photo was enlarged, and I was far from it. About one hundred people stood in the shape of an amphitheater opposite the table. They sang with the sound of the organ. Then a lady with a guitar came in. Her singing mixed with the others’. In Sicily, we don’t sing during funerals. The funeral rites consist of a stereotyped religious function. No songs at all. But in that small Canadian Catholic church, things went differently. The singing of those who stood facing the cinerary urn sounded like a joyous farewell to the dead woman who was about to leave for another place. It vibrated and resonated in the air like sound waves that would carry the dead woman’s soul toward another world. Mass went on. When it was over, a tall and slender young man dressed in white and wearing a black tie took the little box with his hands and headed for the exit of the chapel. All the others followed him. There was a lawn near the church. A hole had already been dug. The young man laid the small box into the little pit while the priest was blessing the grave. Someone took a handful of soil from the ground and threw it onto the little box. One by one, everybody left the graveyard except for four persons who seemed to be the family. An old man with shaved hair and green eyes held a shovel in his hand and waited until the families left. Then, he filled the hole with soil and made a little mound over it. Finally, he also left, carrying the shovel on his shoulder. Everything was over. Yes, one life finished like that.”

This is an excerpt from The Vibrations of Wordssecond edition– by Ettore Grillo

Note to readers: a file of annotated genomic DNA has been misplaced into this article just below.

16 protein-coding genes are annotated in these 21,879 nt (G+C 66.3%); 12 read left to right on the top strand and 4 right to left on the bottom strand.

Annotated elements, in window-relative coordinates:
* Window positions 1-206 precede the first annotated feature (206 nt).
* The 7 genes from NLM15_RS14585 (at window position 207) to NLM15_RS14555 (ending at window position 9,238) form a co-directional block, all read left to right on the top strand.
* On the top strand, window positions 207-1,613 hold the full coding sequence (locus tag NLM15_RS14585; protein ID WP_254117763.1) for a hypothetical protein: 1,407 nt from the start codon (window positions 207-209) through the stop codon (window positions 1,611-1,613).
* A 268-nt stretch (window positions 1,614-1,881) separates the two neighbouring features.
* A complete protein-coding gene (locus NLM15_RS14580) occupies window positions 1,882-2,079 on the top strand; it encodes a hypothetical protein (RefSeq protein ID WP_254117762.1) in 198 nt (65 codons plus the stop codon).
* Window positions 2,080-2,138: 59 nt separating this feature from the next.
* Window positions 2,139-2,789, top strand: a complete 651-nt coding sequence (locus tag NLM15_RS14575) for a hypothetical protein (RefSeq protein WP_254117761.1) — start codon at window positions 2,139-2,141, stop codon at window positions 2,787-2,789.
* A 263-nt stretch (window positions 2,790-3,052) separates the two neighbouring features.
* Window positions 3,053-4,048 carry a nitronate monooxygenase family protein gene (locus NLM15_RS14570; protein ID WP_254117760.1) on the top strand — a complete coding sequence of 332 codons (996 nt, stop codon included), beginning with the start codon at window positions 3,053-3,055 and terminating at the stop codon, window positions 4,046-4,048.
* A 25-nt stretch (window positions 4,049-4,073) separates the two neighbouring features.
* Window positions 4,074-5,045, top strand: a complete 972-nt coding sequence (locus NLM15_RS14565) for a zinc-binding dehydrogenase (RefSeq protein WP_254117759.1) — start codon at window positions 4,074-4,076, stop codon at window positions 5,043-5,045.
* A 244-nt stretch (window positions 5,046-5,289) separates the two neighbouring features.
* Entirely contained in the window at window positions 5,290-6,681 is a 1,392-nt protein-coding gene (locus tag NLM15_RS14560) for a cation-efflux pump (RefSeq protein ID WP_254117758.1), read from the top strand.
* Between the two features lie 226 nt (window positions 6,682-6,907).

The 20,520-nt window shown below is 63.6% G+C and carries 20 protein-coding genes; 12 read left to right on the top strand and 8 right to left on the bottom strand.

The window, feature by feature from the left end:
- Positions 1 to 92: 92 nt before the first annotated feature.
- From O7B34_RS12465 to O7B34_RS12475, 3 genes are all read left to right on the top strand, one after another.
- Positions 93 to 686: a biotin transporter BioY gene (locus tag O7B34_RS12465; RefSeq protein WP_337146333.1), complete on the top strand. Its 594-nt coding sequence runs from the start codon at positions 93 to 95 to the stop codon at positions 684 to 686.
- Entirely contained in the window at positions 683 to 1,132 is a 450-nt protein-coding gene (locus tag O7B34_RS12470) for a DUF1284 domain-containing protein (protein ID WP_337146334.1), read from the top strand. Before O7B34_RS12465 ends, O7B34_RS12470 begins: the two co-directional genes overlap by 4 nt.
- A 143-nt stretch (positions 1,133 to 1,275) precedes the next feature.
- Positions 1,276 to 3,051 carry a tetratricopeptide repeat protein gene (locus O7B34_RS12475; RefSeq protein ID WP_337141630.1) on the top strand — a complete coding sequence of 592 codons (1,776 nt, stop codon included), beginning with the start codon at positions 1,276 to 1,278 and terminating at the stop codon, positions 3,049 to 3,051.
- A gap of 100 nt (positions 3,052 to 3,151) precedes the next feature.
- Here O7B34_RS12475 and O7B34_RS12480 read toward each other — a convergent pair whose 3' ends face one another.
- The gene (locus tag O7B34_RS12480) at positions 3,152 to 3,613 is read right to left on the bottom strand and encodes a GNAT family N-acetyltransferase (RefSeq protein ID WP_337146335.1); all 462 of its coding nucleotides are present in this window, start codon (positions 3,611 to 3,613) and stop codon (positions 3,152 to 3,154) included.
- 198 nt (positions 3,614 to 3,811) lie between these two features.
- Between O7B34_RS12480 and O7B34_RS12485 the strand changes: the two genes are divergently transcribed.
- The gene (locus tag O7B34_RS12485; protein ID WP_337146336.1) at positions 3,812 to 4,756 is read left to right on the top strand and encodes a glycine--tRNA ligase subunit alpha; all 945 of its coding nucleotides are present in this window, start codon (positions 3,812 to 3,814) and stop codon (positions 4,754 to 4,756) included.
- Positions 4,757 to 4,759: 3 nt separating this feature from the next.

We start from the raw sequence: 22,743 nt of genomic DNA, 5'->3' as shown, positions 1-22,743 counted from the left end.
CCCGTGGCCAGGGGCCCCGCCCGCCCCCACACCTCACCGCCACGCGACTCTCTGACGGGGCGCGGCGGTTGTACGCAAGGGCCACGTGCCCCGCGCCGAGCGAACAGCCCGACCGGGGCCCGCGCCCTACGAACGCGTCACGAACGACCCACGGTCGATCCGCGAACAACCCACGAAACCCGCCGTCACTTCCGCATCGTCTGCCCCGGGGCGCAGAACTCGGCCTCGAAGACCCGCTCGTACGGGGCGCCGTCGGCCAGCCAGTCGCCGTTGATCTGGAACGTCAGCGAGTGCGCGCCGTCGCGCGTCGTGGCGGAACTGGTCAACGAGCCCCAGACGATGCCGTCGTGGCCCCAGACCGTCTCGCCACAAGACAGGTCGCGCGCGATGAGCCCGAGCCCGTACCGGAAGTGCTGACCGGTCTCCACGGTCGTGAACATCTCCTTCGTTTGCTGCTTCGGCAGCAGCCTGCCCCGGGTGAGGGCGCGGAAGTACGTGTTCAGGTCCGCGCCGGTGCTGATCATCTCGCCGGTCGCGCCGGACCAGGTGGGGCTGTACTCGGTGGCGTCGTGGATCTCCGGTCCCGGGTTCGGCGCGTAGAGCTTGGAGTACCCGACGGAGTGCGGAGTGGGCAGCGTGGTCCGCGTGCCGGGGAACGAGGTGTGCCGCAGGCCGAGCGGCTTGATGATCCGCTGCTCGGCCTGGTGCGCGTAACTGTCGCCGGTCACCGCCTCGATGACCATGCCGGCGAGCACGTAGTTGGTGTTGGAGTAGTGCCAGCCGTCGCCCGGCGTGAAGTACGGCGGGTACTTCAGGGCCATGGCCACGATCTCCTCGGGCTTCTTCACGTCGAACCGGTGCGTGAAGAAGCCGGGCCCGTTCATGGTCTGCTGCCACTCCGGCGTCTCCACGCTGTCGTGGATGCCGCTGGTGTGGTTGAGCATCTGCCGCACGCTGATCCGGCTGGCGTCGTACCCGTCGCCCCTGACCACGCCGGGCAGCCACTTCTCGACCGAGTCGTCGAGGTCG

Ettore Grillo author of these books:
– A Hidden Sicilian History
– The Vibrations of Words
-Travels of the Mind


One Saturday morning I went to downtown Winnipeg to see The Canadian Museum for Human Rights. A Canadian lawyer, called Izzy Asper, founded it. He aimed at drawing attention to the fundamental rights of the human person.
Inside the edifice there were no stairs. To go from one floor to another I followed ramps bordered by walls in alabaster about one meter high.
On the ground floor there was an exhibition on Nelson Mandela and apartheid. Upstairs, there were displayed objects and videos about racism, intolerance, genocide, and the Canadian legal system.

Moving from one wing to another of this very interesting and unique museum, I stumbled on two words I had never heard before. One was holodomor, the other prom.
Holodomor is a Ukrainian word. It means murder by hunger. It describes the genocide of the Ukrainians by mass starvation when that country was ruled by the Soviets.

The other word, prom, is an English words. I didn’t know it because we don’t have this kind of celebration in Italy. Prom means a formal dance that is held at a high school. I read on a caption that in 2013, just five years ago, American students at Wilcox Country High School in Georgia organized their own first racially integrated prom.
Persecutions and discrimination can affect not only ethnic or religious groups, but also a class of people. The disabled have been the object of intolerance over the centuries. In the ancient Greek city of Sparta, newborns with imperfections were thrown from Mount Taygetos. As for madmen, until not so long ago, they were secluded in asylums. In Italy, some lidos even refused entry to kids with heavy physical disabilities.